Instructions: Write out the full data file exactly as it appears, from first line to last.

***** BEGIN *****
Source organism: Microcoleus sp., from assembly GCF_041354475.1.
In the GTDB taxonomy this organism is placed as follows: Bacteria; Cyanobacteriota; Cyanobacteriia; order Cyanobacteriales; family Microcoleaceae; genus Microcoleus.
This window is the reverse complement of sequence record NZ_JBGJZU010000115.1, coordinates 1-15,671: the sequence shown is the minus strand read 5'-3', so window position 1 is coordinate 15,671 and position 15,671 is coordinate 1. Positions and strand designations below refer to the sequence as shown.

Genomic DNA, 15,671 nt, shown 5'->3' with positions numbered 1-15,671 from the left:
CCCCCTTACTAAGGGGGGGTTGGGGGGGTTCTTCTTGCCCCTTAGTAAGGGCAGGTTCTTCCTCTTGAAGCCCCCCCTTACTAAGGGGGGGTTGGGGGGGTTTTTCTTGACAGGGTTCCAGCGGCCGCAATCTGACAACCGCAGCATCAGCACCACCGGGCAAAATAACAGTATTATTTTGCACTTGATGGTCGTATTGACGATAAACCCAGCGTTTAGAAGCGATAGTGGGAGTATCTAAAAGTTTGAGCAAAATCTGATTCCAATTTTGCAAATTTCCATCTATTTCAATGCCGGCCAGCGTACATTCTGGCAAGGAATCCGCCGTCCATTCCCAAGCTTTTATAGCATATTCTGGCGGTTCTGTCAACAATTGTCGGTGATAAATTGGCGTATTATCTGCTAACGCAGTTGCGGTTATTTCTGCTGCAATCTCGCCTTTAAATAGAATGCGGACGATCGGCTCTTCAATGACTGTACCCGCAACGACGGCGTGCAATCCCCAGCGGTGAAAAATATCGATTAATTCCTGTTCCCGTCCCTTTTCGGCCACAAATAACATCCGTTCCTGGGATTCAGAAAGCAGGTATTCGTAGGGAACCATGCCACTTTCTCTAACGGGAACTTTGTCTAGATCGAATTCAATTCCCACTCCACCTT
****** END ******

Source organism: Microcoleus sp., from assembly GCF_041354475.1.
In the GTDB taxonomy this organism is placed as follows: Bacteria; Cyanobacteriota; Cyanobacteriia; order Cyanobacteriales; family Microcoleaceae; genus Microcoleus.
This window is the reverse complement of sequence record NZ_JBGJZU010000115.1, coordinates 1-15,671: the sequence shown is the minus strand read 5'-3', so window position 1 is coordinate 15,671 and position 15,671 is coordinate 1. Positions and strand designations below refer to the sequence as shown.

Genomic DNA, 15,671 nt, shown 5'->3' with positions numbered 1-15,671 from the left:
CCCCCTTACTAAGGGGGGGTTGGGGGGGTTCTTCTTGCCCCTTAGTAAGGGCAGGTTCTTCCTCTTGAAGCCCCCCCTTACTAAGGGGGGGTTGGGGGGGTTTTTCTTGACAGGGTTCCAGCGGCCGCAATCTGACAACCGCAGCATCAGCACCACCGGGCAAAATAACAGTATTATTTTGCACTTGATGGTCGTATTGACGATAAACCCAGCGTTTAGAAGCGATAGTGGGAGTATCTAAAAGTTTGAGCAAAATCTGATTCCAATTTTGCAAATTTCCATCTATTTCAATGCCGGCCAGCGTACATTCTGGCAAGGAATCCGCCGTCCATTCCCAAGCTTTTATAGCATATTCTGGCGGTTCTGTCAACAATTGTCGGTGATAAATTGGCGTATTATCTGCTAACGCAGTTGCGGTTATTTCTGCTGCAATCTCGCCTTTAAATAGAATGCGGACGATCGGCTCTTCAATGACTGTACCCGCAACGACGGCGTGCAATCCCCAGCGGTGAAAAATATCGATTAATTCCTGTTCCCGTCCCTTTTCGGCCACAAATAACATCCGTTCCTGGGATTCAGAAAGCAGGTATTCGTAGGGAACCATGCCACTTTCTCTAACGGGAACTTTGTCTAGATCGAATTCAATTCCCACTCCACCTT